Can we now build the space elevator?

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exoscientist

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Posted to sci.astro:<br /><br />--------------------------------------------------------------------------------<br /><br />From: rgregoryclark@yahoo.com (Robert Clark)<br />Newsgroups: sci.astro,sci.physics,sci.space.policy,sci.materials<br />Subject: Can we now build the space elevator?<br />NNTP-Posting-Host: 151.201.154.19<br />Message-ID: <832ea96d.0408290701.4b861045@posting.google.com /><br /><br />============================================================<br />From: Robert Clark (rgregoryclark@yahoo.com)<br />Subject: Re: beanstalks (was Re: Metallic hydrogen ...) <br />Newsgroups: sci.physics, sci.astro, sci.space.policy, sci.materials,<br />sci.energy<br />Date: 2004-06-09 02:06:53 PST <br /> <br /><br />henry@spsystems.net (Henry Spencer) wrote in message news:<HyzyFx.DIH@spsystems.net>...<br /> /> ... <br /> /> Given that the nanotubes themselves are far thinner than even a one-micron<br /> /> ribbon, any material technology that ties them together into bulky<br /> /> materials should work just as well for such ribbons, with some adjustment<br /> /> in the details of manufacturing. Even such a ribbon *is* a bulky<br /> /> material, when the fibers involved are nanotubes. <br /> /> ...<br /><br /> Tie?<br /> Hmmm. Do you think it might work to tie the ends together of the 20<br />centimeter long nanotubes already produced?<br /> Looking up some links on knots, the knotted ropes always have less<br />strength than the single, unbroken ropes. I confirmed this by testing<br />on sewing thread.<br /> Still it might be interesting to find out how strong they are<br />compared to single nanotubes.<br /><br /><br /> Bob Clark<br />============================================================<br /><br /> Testing with thread confirmed that a break always occurred where two<br />strands were tied together. However, to estimate the strength of a<br />single strand of thread, I wrapped two ends aroun <div class="Discussion_UserSignature"> </div>
 
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scottb50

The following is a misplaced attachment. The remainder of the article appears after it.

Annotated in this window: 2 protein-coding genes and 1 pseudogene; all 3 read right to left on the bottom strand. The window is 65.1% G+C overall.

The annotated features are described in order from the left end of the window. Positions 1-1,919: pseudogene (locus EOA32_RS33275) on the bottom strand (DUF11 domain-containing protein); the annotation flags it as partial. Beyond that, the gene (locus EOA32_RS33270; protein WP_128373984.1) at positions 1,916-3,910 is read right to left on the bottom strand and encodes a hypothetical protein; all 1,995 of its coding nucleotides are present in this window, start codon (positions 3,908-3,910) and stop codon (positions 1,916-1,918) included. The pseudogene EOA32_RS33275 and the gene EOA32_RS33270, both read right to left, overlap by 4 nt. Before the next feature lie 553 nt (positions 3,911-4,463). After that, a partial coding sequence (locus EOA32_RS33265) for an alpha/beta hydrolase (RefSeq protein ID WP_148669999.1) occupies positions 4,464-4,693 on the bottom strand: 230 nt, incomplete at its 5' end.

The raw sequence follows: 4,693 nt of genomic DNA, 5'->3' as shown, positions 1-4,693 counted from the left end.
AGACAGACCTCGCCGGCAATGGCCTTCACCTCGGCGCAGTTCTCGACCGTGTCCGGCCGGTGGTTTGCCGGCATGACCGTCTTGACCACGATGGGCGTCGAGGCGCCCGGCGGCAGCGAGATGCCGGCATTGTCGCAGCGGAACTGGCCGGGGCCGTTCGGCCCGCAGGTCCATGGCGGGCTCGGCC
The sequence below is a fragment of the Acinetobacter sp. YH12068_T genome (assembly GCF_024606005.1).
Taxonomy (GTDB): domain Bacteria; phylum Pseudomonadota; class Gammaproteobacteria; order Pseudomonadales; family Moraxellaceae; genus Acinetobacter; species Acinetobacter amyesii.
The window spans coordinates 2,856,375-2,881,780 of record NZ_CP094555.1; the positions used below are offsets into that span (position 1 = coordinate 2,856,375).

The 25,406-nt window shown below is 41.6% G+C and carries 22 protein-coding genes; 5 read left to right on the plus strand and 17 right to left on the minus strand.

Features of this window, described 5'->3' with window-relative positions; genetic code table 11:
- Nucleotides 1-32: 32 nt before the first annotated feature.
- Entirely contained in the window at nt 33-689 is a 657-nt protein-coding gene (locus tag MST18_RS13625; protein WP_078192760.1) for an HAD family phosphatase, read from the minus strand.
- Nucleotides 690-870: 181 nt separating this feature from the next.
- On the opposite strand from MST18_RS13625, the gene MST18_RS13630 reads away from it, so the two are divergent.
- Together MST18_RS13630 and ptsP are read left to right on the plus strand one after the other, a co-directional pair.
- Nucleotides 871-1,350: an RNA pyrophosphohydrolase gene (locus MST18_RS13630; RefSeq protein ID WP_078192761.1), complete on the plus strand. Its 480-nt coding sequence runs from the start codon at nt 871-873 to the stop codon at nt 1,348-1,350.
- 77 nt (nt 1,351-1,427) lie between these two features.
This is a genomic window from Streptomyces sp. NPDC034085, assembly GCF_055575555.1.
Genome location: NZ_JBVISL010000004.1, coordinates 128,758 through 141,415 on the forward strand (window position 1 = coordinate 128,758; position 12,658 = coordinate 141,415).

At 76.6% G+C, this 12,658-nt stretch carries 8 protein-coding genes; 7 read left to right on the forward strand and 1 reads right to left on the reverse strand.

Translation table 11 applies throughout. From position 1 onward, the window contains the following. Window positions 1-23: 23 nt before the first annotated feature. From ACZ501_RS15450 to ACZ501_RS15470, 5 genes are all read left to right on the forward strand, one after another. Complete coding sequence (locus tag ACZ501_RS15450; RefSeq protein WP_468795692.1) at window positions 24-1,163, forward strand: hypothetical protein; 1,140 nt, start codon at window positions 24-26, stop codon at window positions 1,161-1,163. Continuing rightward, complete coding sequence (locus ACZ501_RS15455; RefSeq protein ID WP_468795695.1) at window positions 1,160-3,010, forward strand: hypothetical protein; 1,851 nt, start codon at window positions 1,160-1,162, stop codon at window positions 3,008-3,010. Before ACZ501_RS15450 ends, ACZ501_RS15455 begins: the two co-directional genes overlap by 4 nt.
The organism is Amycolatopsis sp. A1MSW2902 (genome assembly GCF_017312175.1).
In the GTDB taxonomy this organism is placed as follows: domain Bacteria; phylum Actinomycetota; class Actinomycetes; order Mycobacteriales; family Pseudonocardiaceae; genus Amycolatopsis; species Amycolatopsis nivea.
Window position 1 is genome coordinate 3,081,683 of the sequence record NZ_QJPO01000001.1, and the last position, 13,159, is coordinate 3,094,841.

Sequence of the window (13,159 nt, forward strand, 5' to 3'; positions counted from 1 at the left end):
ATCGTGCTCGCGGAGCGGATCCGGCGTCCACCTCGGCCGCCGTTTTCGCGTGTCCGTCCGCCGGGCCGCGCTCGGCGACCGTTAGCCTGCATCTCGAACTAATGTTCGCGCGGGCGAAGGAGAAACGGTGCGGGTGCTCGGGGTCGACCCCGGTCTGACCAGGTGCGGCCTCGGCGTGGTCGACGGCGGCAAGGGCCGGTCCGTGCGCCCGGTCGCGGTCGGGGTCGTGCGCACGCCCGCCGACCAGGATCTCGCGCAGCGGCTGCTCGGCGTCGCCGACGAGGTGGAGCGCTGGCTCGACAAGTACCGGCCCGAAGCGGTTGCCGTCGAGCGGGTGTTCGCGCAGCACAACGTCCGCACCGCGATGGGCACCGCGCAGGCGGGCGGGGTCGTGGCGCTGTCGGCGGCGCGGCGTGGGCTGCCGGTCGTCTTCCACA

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I doubt you would tie the ends together in the first place, that's not how they make yarn. <div class="Discussion_UserSignature"> </div>
 
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jimblewit

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Agreed, you don't tie them directly together- maybe you can wrap them round a "finger", which might be an enzyme of sorts, which likes to take 2 nanotube ends and wrap them around itself, maybe a turn or two...<br /><br />However I'm reminded of a maths puzzle about linking the ends of 100 spaghetti strands (picking ends at random) - you end up with "on average" 3 to 4 loops, so just binding nanotubes using these proposed linker molecules might not be enough to produce long assemblages.<br /><br />Maybe better just to wait for the technology to make indefinitely long nanotubes!
 
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meteo

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Or embed them in/chemically bond them to the polymer. You would increase the strength by having them all alligned vertically which can be done by treating them with sufuric acid. <br /><br />http://pubs.acs.org/cen/topstory/8150/8150notw7.html<br /><br />"Researchers at the National Institute of Standards and Technology (NIST) have discovered that the addition of carbon nanotubes to a common commercial polymer, polypropylene, leads to dramatic changes in how the molten polymer flows. This process eliminates a widespread manufacturing headache known as “die-swell” in which polymers swell in undesirable directions when passing through the exit port of an extruder (a machine for producing more or less continuous lengths of plastic sections).<br /><br />http://www.azonano.com/details.asp?ArticleID=1033<br /><br />The trouble with all this you really need to up the %CNT in the polypropolene to get space elevator grade stuff. We're talking increasing the content from a couple % embeded in polypropolene to 50/50. <br /><br />Ideally you wouldn't want to tie twist the CNT's together, you would chemically bond them to the material in which they are embeded in. This would not only benefit space elevators but would revolutionize material science across the board. It's just that no one has done it in the required concentrations...yet! <br /><br />On second thought I guess you could you tie these things together in a knot and mass produce them...you just need someone with very steady hands and a lot of free time. <img src="/images/icons/smile.gif" />
 
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